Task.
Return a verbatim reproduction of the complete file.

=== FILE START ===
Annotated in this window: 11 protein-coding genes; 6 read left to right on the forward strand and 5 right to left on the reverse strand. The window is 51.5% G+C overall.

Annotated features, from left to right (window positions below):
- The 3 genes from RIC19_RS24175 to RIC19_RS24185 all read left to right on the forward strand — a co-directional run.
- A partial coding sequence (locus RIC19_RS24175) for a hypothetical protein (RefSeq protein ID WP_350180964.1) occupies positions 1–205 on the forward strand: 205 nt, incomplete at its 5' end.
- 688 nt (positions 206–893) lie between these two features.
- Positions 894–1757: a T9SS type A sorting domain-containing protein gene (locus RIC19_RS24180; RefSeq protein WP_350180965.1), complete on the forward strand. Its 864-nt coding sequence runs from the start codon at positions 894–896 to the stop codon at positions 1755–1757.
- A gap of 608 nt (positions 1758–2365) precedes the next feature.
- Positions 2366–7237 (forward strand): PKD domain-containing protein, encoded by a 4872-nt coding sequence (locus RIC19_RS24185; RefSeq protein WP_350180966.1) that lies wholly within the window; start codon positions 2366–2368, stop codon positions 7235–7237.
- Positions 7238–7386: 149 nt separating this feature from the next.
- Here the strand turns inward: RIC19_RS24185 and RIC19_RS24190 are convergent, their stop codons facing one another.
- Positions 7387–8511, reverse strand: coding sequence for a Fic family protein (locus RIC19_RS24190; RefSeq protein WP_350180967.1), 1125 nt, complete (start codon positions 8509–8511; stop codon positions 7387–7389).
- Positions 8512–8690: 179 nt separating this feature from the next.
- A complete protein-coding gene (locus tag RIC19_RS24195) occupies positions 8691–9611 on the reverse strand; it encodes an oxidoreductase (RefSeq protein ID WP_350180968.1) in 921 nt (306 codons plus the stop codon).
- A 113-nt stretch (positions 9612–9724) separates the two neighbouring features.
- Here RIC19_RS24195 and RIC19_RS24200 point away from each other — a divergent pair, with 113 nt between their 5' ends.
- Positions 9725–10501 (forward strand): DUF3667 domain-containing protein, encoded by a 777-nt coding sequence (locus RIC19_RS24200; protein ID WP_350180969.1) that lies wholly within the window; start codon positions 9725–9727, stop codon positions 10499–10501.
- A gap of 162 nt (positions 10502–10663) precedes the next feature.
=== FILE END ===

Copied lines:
Annotated in this window: 11 protein-coding genes; 6 read left to right on the forward strand and 5 right to left on the reverse strand. The window is 51.5% G+C overall.

Annotated features, from left to right (window positions below):
- The 3 genes from RIC19_RS24175 to RIC19_RS24185 all read left to right on the forward strand — a co-directional run.
- A partial coding sequence (locus RIC19_RS24175) for a hypothetical protein (RefSeq protein ID WP_350180964.1) occupies positions 1–205 on the forward strand: 205 nt, incomplete at its 5' end.
- 688 nt (positions 206–893) lie between these two features.
- Positions 894–1757: a T9SS type A sorting domain-containing protein gene (locus RIC19_RS24180; RefSeq protein WP_350180965.1), complete on the forward strand. Its 864-nt coding sequence runs from the start codon at positions 894–896 to the stop codon at positions 1755–1757.
- A gap of 608 nt (positions 1758–2365) precedes the next feature.
- Positions 2366–7237 (forward strand): PKD domain-containing protein, encoded by a 4872-nt coding sequence (locus RIC19_RS24185; RefSeq protein WP_350180966.1) that lies wholly within the window; start codon positions 2366–2368, stop codon positions 7235–7237.
- Positions 7238–7386: 149 nt separating this feature from the next.
- Here the strand turns inward: RIC19_RS24185 and RIC19_RS24190 are convergent, their stop codons facing one another.
- Positions 7387–8511, reverse strand: coding sequence for a Fic family protein (locus RIC19_RS24190; RefSeq protein WP_350180967.1), 1125 nt, complete (start codon positions 8509–8511; stop codon positions 7387–7389).
- Positions 8512–8690: 179 nt separating this feature from the next.
- A complete protein-coding gene (locus tag RIC19_RS24195) occupies positions 8691–9611 on the reverse strand; it encodes an oxidoreductase (RefSeq protein ID WP_350180968.1) in 921 nt (306 codons plus the stop codon).
- A 113-nt stretch (positions 9612–9724) separates the two neighbouring features.
- Here RIC19_RS24195 and RIC19_RS24200 point away from each other — a divergent pair, with 113 nt between their 5' ends.
- Positions 9725–10501 (forward strand): DUF3667 domain-containing protein, encoded by a 777-nt coding sequence (locus RIC19_RS24200; protein ID WP_350180969.1) that lies wholly within the window; start codon positions 9725–9727, stop codon positions 10499–10501.
- A gap of 162 nt (positions 10502–10663) precedes the next feature.